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Set up account lockout (for a newbie)

Good morning experts,

We're trying to set up account lockouts on our domain controller, which is running Win2003 Small Business Server.  There are two groups of users (OUs?) that require different policies.  It's unclear at this time whether we'll be able to segment additional groups (at least 1 more is coming soon) to different machines, or if all will need to be domain groups.  Therefore I think the thing to ask is for help with domain groups, and if you want to comment on the differences between domain and local groups that would be great.

I've set the duration, threshold and reset in the Default Domain Security Settings and Default Domain Controller Security Settings, with no apparent effect on members of the "Users" or "SBS Users" groups.

I've spent several hours on this and read many things already, to no avail.  That may be due at least in part to what the things I've read assume I already know...which is very little, so please write your instructions for a complete newbie to these matters.  As an example, I had to look up the terms "GPO" and "OU" when I started this.  Don't tell me to "link the GPO to the user OU", please tell me how!

2 Solutions
Mike KlineCommented:
Have some bad news on this one.  In  2003 and lower you can only have one password policy per domain (for domain accounts) and that has to be linked at the domain level.  you won't be able to do what  you want out of the box.  
There are third party tools that can help http://www.specopssoft.com/web/specops-password-policy.aspx
In a 2008 domain Microsoft introduced fine grained password policies which will let you have different policies for different groups  http://technet.microsoft.com/en-us/library/cc770394(WS.10).aspx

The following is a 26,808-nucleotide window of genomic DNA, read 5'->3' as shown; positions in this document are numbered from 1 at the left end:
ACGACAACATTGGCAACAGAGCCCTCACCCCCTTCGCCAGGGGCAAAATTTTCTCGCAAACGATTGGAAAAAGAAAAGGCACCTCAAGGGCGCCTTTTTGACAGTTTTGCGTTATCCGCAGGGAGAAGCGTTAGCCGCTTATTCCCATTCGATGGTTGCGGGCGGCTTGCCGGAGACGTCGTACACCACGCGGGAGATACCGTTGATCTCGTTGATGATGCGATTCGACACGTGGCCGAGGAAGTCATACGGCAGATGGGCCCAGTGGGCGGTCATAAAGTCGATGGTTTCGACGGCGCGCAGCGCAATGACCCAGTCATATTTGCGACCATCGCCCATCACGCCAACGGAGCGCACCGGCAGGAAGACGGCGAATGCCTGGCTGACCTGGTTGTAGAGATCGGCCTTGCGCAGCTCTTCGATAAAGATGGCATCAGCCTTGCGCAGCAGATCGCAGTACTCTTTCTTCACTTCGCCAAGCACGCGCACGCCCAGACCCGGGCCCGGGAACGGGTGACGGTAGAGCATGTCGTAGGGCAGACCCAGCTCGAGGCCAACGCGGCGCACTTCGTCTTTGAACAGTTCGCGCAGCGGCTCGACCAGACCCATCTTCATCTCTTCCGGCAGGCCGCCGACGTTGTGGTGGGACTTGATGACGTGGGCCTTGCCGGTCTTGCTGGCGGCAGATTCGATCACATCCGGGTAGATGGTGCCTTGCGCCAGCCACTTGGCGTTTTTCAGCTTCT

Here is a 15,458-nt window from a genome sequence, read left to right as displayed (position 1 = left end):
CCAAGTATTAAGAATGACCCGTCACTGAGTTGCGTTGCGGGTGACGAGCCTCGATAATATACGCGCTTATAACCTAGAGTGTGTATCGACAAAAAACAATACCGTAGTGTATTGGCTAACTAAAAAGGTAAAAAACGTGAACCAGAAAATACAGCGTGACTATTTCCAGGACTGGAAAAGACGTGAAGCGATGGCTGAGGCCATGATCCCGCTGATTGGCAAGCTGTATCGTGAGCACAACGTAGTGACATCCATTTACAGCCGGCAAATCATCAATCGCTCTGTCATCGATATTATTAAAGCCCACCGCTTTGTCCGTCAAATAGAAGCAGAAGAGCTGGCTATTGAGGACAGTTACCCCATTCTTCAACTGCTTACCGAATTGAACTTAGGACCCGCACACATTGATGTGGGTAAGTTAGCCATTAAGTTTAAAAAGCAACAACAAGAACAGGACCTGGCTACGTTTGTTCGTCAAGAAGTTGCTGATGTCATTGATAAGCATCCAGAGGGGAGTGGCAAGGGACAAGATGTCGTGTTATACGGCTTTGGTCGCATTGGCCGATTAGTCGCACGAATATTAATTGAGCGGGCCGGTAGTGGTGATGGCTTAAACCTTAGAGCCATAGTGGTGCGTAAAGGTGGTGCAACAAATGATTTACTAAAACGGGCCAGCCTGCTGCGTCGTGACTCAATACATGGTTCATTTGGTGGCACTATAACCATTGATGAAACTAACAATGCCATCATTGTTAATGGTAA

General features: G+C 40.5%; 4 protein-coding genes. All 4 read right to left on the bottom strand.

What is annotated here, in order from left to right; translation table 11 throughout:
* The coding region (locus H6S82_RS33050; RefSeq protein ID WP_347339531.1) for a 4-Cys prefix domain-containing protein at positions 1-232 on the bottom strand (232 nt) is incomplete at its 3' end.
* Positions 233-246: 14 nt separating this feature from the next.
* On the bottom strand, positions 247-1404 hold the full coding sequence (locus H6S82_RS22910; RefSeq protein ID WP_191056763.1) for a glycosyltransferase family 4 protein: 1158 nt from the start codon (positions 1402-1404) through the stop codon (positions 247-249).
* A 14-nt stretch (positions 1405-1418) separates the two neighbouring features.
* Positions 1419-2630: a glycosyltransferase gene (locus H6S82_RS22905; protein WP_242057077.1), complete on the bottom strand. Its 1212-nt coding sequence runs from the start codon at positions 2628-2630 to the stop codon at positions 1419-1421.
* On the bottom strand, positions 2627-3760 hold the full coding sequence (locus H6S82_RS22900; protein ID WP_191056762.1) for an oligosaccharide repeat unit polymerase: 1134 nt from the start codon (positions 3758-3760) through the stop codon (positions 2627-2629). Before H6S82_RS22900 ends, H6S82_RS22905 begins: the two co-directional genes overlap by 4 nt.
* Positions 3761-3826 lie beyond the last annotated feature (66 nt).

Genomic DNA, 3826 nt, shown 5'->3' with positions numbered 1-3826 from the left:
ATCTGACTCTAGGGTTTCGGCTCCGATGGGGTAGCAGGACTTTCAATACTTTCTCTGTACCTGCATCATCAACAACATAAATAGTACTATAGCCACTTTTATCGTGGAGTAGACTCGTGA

Indeed only one password and account policy PER DOMAIN, so you can't have different settings for diferent users.
BitleyAuthor Commented:
Hmm...that is unfortunate, but maybe we'll be able to segment access by box and manage any differences using local instead of domain accounts.  Otherwise everybody will just have to live with the most restrictive settings, which may be inconvenient for them but better than the alternative.
Any suggestions on why that seeing would have no effect, and how to fix it?
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A very helpful tool to see what policies/settings are being applied by GPO's is Group Policy Management.  If you run the Group Policy Results Wizard (look toward the bottom in the left pane) you can see what will be applied to a specific user on a specific computer, etc., including what GPOs are being applied and which ones aren't.

In the case of SBS 2003, there are 3 GPOs which are created by default that have settings related to password policy;
1) Small Business Server Domain Password Policy
2) Default Domain Policy
3) Small Business Server Domain Lockout Policy
If the settings in these are not the same, the last one applied will be the settings you get (without getting into issues of GPO Enforcement, etc.).  If you were to highlight your domain in Group Policy Management and look in the right pane to see the link order, the highest in the list (#1) will be the last one applied.

If nothing's been changed from the default initial install, the Default Domain Policy is applied, then the Small Business Server Domain Lockout Policy is applied, then the Small Business Server Domain Password Policy is applied, which overwrite any settings in common with the previous policies.  So, to fix this, change the other policies, or create a new one with the settings you want and make sure that it is higher (lower number) in the link order.
BitleyAuthor Commented:
Hi and Happy New Year, All!
Thanks very much for your comments, questions and suggestions so far.  I haven't abandoned this question, but the holiday and higher-priority issues did put it on hold so I got a polite reminder from EE.  I'm hoping to get back to it tomorrow.
All the best,
BitleyAuthor Commented:
Thanks folks.  We aren't really sure what's going on to prevent it from working in our dev/test environment, but we're accepting defeat for now because we confirmed that it does work in our UAT/prod environment, and that's what's important.

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